posted by qi at 2:52 PM on January 13, 2017 [1 favorite]


Scratches easily. Made me need new lenses too soon.
posted by SLC Mom at 2:52 PM on January 13, 2017


And yeah, looks- wise it's almost night and day for being able to see my eyes behind glasses.
posted by Crystalinne at 2:53 PM on January 13, 2017 [1 favorite]


I always get the Crizal anti-glare coating, and have never had any problems with it. Crizal is "baked" into the lens, and mine has never scratched or flaked off.
posted by invisible ink at 2:53 PM on January 13, 2017 [7 favorites]


I agree with OrangeDisk about wanting people to see my eyes. And also about the necessity of being careful.

I had a pair without the anti-glare coating and really regretted it every time I looked in the mirror or had my photo taken.

However, the "oil slick on water" effect is real if you don't clean your glasses carefully. Happened to my last glasses that I used to just clean with my shirt. This time, I've only used the spray and the microfiber cloth and the coating has held up without a single scratch. I just asked for many of the little cloths and I keep them all over the house, in the car, in my work bag, etc.
posted by raspberrE at 2:54 PM on January 13, 2017 [1 favorite]


If you already wear glasses and are not bothered by the glare, I would not spring for it. Personally, I found the care required to keep the anti-glare coating from making things worse to be waaaaay too much of a pain -- I'm definitely the type who cleans my glasses with spit and my t-shirt (sorry if that's gross!) and I'm just not willing to change that for the slight benefit the anti-glare coating gives. If you are already scrupulous about glasses cleaning and/or are currently really bothered by glare, your calculation might vary.

I would also ask yourself how often you want to/are willing to/can afford to replace your glasses. Your question suggests to me that perhaps you're currently in the habit of stretching a pair of glasses as long as possible between replacements. Even if you are very careful, the anti-glare coating will shorten the lifespan of a pair of glasses, so keep that in mind. Some people replace their glasses every year anyway as soon as their insurance allows it. If that's you, the anti-glare could be more worth it. If you're the type that wants to go 2-3 years or more between pairs, I don't think it would be worth it.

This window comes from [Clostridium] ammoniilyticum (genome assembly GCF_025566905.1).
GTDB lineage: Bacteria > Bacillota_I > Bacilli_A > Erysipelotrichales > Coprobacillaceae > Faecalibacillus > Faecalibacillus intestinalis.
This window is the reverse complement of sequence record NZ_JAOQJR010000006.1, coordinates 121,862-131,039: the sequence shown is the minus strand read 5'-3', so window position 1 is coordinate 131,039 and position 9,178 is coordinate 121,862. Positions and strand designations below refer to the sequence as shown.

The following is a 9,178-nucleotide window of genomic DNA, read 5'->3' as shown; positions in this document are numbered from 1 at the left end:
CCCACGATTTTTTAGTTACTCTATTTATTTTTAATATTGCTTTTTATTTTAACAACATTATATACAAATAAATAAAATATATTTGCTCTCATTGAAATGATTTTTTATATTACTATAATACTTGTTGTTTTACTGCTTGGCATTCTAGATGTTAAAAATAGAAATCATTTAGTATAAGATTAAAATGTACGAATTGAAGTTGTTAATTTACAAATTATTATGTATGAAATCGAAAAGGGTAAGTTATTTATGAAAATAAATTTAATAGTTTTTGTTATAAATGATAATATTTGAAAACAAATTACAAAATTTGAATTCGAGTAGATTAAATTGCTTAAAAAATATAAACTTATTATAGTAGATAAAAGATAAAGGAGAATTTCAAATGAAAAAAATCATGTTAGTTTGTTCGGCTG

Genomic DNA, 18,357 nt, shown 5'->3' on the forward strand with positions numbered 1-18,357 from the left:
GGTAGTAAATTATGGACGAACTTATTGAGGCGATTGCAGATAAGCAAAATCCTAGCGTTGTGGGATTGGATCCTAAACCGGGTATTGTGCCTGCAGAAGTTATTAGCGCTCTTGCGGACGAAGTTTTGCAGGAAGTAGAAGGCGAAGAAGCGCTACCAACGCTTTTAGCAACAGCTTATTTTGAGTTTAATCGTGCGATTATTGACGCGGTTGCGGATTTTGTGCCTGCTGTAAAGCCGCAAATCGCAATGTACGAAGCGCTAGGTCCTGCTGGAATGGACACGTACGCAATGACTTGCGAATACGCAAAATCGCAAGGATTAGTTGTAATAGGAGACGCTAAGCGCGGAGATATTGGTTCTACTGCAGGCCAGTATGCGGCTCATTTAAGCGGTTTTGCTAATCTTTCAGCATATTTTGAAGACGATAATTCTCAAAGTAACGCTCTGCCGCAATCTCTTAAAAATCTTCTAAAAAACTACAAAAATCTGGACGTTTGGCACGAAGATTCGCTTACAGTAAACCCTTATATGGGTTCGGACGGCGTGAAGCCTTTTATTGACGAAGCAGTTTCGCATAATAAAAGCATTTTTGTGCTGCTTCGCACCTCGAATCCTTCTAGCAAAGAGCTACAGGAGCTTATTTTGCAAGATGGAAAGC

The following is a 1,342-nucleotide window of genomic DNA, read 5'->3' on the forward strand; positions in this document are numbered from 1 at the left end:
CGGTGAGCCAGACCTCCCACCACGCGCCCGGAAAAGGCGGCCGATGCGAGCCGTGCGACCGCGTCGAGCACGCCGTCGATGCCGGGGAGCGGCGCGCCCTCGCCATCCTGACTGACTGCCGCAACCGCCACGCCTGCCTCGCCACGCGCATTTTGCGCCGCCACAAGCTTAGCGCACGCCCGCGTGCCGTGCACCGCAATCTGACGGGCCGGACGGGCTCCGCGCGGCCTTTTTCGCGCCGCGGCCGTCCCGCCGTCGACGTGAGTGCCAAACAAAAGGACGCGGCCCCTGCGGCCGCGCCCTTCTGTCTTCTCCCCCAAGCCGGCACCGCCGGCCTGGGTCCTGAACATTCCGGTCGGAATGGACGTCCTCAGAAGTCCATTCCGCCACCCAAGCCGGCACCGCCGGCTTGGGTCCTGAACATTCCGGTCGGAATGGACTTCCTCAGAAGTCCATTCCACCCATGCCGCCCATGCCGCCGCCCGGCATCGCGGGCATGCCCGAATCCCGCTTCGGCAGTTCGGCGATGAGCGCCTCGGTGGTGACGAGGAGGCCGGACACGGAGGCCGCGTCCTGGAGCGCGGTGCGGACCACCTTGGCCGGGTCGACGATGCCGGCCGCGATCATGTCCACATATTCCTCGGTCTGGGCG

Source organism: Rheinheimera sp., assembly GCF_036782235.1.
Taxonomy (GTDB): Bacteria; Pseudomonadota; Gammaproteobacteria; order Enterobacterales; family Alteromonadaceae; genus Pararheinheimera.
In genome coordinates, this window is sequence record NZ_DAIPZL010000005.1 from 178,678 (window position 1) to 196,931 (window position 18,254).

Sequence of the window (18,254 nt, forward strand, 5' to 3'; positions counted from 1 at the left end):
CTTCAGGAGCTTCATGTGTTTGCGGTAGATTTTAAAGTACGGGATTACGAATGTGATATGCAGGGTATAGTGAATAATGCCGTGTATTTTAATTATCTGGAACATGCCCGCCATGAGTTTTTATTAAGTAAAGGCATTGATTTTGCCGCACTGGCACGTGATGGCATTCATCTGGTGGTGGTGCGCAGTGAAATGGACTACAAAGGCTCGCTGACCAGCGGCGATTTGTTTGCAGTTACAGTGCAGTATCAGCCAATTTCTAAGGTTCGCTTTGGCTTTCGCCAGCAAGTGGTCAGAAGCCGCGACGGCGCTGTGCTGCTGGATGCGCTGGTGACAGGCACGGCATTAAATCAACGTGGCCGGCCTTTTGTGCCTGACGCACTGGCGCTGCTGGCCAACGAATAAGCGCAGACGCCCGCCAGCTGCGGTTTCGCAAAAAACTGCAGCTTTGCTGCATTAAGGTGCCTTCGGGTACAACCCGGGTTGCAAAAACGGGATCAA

posted by rainbowbrite at 3:17 PM on January 13, 2017 [2 favorites]


Totally worth it for computer screen glare. My first pair of reading glasses barely corrected my sight at all, I needed them for the anti glare.

Never had any problems with it wearing off or scratching. My glasses from 15 years ago are still pretty much as good as new.

It is annoying to clean, they can get very smeary. My latest pair is better and the optometrist said they'd made improvements to it - I'd agree.
posted by kitten magic at 3:31 PM on January 13, 2017


It's totally overpriced, not as effective as claimed, and will wear off over time, but I do like the effect. I once changed from a pair of glasses without to a pair with and I was fairly shocked about how much of a difference it made and how much the glare had been bothering me.

As with many things, you can get used to the glare, but the anti-glare thing is nice. Just know that you'll be overpaying for a temporary luxury.
posted by owls at 3:34 PM on January 13, 2017


I had consistently bad experiences with anti-glare coating, no matter how much I paid for it, until I found an optician with an excellent lab. At that point, it became nonnegotiable for me. Always anti-glare but never from any other lab. If you're from SF or surrounds, I'll tell you my optician & the various branches that use the same lab. Otherwise, bad anti-glare is far worse than no-anti-glare.
posted by janey47 at 3:53 PM on January 13, 2017


Maybe I've had luck with good opticians, but I think the anti-glare is well worth it if you wear your glasses all the time. I have had some deterioration over time—never scratching, but some of the oil slick effect (barely perceptible)— but this is usually after 3-4 years of use, when I would be replacing the glasses anyway.
posted by amusebuche at 4:11 PM on January 13, 2017


Oh man I love the anti-glare. When I was broke I got a pair without and it was awful, especially driving at night and using computers. It's not that hard to put a microfiber cloth in your pocket/purse. I am not particularly careful with my glasses and have never had problems with scratching.
posted by goodbyewaffles at 4:27 PM on January 13, 2017 [1 favorite]


I'm prone to ocular migraines, the anti glare coating helps me not get as many of them.
posted by wwax at 4:39 PM on January 13, 2017 [1 favorite]


I llove my anti glare coating and am genuinely surprised by all the bad experiences reported here. I use my glasses all day every day at work. I've never had problems with it coming off and I certainly don't replace the glasses more than every two years at bests